Summary and book reviews of Livewired by David Eagleman

Livewired

The Inside Story of the Ever-Changing Brain

by David Eagleman

Livewired by David Eagleman X
Livewired by David Eagleman
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     Not Yet Rated
  • First Published:
    Aug 2020, 320 pages
    Paperback:
    May 2021, 320 pages

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Book Reviewed by:
Lisa Bintrim
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About this Book

Book Summary

From the best-selling author of Incognito and Sum comes a revelatory portrait of the human brain, based on the most recent scientific discoveries about how it continually adapts, recreates, and formulates new ways of understanding the world we live in.

The magic of the brain is not found in its parts, but in the way those parts constantly reweave themselves in an electric, living fabric. To help us understand the nature and changing texture of that fabric, there is no more accomplished and accessible guide than renowned neuroscientist David Eagleman. With his hallmark clarity and enthusiasm, Eagleman reveals the myriad ways that the brain absorbs experience: developing, redeploying, organizing, and arranging the data it receives from the body's own absorption of external stimuli, which enables us to gain the skills, facilities, and practices that make us who we are.

Eagleman covers decades of the most important research into the functioning of the brain and also presents new discoveries from his own research: about synesthesia, dreaming, and wearable devices that are revolutionizing how we think about the five human senses. Brilliantly engaging, Livewired is as deeply informative as it is accessible.



[Editor's Note: In addition to the excerpt of Livewired below, you might be interested in David Eagleman's TED Talk about how we can leverage the principles of livewiring to feed totally new kinds of data streams into the brain.]

1

THE DELICATE PINK MAGISTERIUM

Imagine this: instead of sending a four-hundred-pound rover vehicle to Mars, we merely shoot over to the planet a single sphere, one that can fit on the end of a pin. Using energy from sources around it, the sphere divides itself into a diversified army of similar spheres. The spheres hang on to each other and sprout features: wheels, lenses, temperature sensors, and a full internal guidance system. You'd be gobsmacked to watch such a system discharge itself.

But you only need to go to any nursery to see this unpacking in action. You'll see wailing babies who began as a single, microscopic, fertilized egg and are now in the process of emancipating themselves into enormous humans, replete with photon detectors, multi-...

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Reviews

BookBrowse Review

BookBrowse

As far-fetched as some of his ideas seem, Eagleman grounds all of his predictions in extensive research, citing dozens of experiments. And although the book can get technical in its descriptions of how the brain works, he makes good use of analogies and anecdotes to keep the material approachable regardless of the reader's prior knowledge. At some points, Eagleman gets too wrapped up in the "gee-whiz" factor of future possibilities. However, the author is a skilled storyteller and an assured guide. Fans of Oliver Sacks' narrative science will find much to enjoy in this neurological tale, as will anyone with an interest in the vast possibilities of our brains...continued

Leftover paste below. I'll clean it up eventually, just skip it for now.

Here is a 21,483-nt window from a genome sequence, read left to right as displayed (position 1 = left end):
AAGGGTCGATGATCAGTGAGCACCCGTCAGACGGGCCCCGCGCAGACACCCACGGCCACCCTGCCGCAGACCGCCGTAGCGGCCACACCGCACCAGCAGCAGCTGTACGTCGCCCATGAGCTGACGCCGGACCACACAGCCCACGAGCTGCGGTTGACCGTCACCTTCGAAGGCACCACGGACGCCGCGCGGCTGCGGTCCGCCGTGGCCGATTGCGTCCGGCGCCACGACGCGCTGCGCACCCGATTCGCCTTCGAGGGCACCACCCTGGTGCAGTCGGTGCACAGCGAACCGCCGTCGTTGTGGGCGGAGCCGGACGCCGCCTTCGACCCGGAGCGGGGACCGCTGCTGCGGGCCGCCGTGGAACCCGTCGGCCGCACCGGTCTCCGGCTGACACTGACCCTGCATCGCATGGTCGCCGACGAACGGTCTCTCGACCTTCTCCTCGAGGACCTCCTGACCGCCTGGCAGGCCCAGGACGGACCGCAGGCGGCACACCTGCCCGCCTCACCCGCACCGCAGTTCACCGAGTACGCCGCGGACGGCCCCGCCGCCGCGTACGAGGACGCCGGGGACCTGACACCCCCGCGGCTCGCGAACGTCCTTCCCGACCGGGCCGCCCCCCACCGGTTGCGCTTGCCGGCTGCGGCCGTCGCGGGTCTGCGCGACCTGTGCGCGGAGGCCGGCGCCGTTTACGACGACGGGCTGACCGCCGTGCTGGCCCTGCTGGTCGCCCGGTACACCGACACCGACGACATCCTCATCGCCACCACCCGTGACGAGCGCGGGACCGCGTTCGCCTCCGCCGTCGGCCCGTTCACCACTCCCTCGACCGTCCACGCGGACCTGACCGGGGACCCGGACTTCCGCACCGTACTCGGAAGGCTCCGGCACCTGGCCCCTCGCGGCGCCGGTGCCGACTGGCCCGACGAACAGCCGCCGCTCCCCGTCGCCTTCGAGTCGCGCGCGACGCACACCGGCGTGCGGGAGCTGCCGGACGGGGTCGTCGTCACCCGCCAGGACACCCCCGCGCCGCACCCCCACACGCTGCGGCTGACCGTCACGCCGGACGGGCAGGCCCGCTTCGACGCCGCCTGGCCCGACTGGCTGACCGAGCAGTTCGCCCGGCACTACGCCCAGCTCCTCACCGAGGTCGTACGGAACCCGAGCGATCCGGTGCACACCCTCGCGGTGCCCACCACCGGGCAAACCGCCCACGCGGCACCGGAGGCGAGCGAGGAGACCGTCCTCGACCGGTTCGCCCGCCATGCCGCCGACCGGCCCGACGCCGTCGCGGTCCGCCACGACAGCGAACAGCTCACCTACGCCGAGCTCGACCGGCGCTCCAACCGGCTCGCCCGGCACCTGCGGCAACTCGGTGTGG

Full Review Members Only (771 words).

(Reviewed by Lisa Bintrim).

Media Reviews

Kirkus Reviews (starred review)
A masterful update on how the brain operates...Outstanding popular science.

Publishers Weekly (starred review)
[A]n intellectually exhilarating look at neuroplasticity...Eagleman's skill as teacher, bold vision, and command of current research will make this superb work a curious reader's delight.

Library Journal (starred review)
Eagleman claims that whatever information the brain is fed, it will learn to extract what it can, and there is much to extract from this fascinating work, that is recommended for readers interested in neuroscience, technology, and the intersection of the two.

Author Blurb Russell Brand, Comedian & Activist
David Eagleman, the Jolly Sherlock Holmes of neuroscience, makes me believe that the universe of possibility required to create utopia is already housed in each of our brains. His knowledge and enthusiasm are intoxicating. His book demonstrates the principle about which he is writing; my mind has been changed by his words.

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Beyond the Book

The Ethics of Human Enhancement

Infant with cochlear implant In Livewired, David Eagleman is bullish on the prospects for human enhancement. He's not alone. In a 2016 Pew research report, David Masci notes that "humanity may be on the cusp of an enhancement revolution." Those in favor of human enhancement, generally known as transhumanists, believe, according to Masci, that "science will allow us to take control of our species' development, making ourselves and future generations stronger, smarter, healthier and happier."

Not everyone is on board with human enhancement, though. A Pew survey referenced in Masci's report found that around two-thirds of adults would not want to get a brain chip implanted in order to improve cognitive functioning. Moreover, philosophers, ethicists, religious ...

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